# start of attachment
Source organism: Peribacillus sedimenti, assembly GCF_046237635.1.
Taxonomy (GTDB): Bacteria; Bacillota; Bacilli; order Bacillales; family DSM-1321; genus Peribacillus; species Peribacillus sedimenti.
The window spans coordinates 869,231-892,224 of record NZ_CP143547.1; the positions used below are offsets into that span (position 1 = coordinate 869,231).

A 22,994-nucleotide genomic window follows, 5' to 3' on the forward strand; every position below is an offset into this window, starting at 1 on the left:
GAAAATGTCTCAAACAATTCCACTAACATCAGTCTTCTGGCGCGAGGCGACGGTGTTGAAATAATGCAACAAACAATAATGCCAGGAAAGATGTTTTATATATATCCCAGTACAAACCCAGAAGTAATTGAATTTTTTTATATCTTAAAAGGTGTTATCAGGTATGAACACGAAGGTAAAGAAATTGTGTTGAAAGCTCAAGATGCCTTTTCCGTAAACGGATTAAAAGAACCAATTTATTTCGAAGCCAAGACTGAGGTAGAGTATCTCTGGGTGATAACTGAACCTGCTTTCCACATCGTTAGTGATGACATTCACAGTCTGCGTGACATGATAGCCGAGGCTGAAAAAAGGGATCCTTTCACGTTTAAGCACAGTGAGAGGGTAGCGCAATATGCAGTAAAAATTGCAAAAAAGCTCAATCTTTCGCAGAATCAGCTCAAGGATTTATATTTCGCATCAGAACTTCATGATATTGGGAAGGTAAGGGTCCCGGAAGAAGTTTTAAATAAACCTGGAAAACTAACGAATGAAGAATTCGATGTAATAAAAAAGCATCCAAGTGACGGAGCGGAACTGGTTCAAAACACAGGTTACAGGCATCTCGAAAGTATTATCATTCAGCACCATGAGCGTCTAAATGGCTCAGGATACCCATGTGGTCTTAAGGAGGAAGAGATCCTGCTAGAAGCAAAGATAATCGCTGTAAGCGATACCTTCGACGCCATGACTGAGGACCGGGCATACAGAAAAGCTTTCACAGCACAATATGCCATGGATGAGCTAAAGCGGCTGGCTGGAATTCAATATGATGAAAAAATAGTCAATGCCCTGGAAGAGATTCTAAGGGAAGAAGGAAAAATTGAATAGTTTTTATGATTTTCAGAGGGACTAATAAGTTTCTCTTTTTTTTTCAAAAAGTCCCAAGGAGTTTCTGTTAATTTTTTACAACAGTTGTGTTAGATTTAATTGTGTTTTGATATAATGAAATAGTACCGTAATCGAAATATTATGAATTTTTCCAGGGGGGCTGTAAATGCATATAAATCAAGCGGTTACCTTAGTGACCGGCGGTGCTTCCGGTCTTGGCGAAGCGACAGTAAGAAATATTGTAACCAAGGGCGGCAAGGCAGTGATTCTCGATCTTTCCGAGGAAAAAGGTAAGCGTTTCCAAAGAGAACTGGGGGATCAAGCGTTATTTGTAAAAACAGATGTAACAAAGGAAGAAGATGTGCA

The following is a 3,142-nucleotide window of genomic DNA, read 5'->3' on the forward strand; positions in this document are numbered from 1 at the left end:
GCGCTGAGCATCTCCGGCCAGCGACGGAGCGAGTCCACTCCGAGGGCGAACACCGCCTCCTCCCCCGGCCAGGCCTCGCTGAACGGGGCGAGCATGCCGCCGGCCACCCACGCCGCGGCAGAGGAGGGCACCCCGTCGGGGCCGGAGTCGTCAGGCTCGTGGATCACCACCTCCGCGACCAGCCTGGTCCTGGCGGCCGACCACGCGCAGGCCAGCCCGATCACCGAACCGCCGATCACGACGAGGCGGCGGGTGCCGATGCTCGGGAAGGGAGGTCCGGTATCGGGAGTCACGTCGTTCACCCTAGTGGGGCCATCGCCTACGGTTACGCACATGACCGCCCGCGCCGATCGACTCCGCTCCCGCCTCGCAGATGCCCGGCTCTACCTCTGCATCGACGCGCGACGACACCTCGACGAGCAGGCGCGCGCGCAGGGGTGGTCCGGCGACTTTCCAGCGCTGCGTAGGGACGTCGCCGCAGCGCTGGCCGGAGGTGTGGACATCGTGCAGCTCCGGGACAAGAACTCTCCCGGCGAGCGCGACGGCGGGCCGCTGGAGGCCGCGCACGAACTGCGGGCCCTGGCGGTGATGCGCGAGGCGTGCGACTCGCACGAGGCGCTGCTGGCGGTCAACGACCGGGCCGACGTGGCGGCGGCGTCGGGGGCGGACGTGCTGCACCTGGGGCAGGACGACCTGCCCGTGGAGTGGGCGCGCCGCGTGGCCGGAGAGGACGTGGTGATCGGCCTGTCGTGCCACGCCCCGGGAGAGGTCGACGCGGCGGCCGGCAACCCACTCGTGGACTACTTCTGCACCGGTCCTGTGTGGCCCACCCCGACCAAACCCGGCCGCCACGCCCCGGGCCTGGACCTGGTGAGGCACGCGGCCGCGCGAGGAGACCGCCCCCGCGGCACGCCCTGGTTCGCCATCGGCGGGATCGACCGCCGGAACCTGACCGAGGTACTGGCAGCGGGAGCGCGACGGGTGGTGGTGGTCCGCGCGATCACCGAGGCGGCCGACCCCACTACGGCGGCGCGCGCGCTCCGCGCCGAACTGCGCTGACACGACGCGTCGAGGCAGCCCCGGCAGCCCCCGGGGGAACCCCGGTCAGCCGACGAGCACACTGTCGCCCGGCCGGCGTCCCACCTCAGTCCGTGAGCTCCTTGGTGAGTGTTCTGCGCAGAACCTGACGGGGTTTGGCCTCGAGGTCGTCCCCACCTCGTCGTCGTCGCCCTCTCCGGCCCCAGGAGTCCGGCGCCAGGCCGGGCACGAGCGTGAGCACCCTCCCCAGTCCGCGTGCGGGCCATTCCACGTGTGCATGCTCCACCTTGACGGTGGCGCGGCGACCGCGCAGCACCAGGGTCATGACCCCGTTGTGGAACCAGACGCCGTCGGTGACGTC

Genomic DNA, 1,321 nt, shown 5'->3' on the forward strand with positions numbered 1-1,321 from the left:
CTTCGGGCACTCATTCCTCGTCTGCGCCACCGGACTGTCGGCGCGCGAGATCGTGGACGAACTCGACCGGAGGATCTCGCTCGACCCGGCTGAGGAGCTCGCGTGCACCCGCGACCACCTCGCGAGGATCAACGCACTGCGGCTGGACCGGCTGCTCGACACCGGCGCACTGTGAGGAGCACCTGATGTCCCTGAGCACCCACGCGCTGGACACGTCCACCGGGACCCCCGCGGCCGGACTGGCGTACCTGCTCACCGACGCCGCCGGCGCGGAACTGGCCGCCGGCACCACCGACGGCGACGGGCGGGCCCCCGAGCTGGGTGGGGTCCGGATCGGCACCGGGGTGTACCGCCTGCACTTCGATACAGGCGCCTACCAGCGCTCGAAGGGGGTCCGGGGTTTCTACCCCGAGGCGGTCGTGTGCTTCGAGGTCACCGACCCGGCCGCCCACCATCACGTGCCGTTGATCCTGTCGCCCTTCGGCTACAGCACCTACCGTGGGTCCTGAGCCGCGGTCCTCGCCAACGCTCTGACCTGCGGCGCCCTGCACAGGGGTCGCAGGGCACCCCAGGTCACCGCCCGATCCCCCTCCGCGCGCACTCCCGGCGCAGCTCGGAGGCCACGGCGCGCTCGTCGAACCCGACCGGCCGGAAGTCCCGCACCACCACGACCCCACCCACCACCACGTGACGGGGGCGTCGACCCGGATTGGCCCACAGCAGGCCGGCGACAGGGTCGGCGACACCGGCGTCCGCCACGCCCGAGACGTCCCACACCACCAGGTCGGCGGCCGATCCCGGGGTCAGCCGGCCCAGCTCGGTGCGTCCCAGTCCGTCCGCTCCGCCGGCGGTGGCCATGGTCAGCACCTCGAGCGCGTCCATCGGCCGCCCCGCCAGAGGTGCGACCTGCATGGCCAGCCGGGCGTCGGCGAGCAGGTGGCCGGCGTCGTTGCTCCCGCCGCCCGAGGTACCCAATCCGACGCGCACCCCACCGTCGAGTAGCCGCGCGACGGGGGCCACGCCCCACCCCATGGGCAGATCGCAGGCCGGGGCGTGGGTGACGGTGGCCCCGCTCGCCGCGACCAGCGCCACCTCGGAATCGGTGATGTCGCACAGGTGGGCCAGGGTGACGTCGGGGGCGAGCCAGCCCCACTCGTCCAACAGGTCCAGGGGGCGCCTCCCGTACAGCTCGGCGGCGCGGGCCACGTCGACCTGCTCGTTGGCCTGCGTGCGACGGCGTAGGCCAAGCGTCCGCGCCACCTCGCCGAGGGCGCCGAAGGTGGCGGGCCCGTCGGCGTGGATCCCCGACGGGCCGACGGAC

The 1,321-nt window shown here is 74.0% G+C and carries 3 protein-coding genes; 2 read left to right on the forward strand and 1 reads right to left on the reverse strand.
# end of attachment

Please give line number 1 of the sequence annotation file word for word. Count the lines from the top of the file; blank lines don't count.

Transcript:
Source organism: Peribacillus sedimenti, assembly GCF_046237635.1.